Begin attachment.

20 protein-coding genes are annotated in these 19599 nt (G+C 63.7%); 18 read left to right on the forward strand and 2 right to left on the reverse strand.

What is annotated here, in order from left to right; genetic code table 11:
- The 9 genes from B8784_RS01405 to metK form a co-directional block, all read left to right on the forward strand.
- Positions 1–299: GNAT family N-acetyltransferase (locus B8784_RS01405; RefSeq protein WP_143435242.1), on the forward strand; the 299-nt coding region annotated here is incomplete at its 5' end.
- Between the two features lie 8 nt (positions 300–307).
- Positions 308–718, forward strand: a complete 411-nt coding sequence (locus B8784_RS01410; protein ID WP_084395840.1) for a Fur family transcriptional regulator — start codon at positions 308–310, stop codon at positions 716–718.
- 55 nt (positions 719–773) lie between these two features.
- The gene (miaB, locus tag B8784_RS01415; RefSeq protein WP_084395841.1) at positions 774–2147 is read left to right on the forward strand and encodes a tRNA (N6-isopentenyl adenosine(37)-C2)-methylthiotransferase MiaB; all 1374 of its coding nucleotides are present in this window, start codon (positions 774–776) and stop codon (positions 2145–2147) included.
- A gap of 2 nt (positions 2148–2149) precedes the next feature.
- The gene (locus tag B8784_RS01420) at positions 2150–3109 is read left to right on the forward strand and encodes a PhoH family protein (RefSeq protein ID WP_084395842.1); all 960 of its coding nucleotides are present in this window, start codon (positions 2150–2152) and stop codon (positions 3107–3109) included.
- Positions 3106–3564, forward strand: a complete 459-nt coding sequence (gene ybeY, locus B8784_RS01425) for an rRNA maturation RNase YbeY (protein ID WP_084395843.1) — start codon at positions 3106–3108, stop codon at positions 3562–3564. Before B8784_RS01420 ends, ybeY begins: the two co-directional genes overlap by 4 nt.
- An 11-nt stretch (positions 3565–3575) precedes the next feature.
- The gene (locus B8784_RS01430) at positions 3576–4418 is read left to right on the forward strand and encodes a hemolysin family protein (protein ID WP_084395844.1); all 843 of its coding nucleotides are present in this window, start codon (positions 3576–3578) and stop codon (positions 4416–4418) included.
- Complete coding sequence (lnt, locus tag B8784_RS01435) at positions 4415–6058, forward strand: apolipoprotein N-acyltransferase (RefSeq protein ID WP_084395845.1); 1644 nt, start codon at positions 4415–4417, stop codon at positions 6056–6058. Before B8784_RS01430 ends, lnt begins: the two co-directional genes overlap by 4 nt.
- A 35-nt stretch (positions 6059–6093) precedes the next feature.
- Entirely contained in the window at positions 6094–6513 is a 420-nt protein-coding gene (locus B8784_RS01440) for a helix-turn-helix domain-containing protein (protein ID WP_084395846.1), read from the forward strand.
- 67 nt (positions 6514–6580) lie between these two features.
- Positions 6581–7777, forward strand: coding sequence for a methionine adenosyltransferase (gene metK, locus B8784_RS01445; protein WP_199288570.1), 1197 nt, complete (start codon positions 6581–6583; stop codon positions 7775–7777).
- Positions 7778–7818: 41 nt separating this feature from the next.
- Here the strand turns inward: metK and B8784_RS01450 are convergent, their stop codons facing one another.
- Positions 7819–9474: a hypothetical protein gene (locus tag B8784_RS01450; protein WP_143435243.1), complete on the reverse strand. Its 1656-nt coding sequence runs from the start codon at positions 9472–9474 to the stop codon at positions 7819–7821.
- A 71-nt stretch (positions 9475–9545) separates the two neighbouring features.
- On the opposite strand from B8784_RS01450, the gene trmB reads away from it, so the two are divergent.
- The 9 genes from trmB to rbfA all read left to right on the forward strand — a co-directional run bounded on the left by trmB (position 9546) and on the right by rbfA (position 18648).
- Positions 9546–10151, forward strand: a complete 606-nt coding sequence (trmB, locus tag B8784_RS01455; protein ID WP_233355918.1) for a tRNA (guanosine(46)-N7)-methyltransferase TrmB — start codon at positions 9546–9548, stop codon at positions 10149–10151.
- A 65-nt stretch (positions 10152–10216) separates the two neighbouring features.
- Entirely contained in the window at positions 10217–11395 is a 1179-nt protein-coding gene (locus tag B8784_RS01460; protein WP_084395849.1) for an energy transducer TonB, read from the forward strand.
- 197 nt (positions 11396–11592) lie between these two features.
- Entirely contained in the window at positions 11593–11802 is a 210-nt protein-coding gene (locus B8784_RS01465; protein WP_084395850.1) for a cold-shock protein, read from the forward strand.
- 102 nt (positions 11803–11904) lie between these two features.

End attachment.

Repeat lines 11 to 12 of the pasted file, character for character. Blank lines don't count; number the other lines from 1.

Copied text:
- Positions 3106–3564, forward strand: a complete 459-nt coding sequence (gene ybeY, locus B8784_RS01425) for an rRNA maturation RNase YbeY (protein ID WP_084395843.1) — start codon at positions 3106–3108, stop codon at positions 3562–3564. Before B8784_RS01420 ends, ybeY begins: the two co-directional genes overlap by 4 nt.
- An 11-nt stretch (positions 3565–3575) precedes the next feature.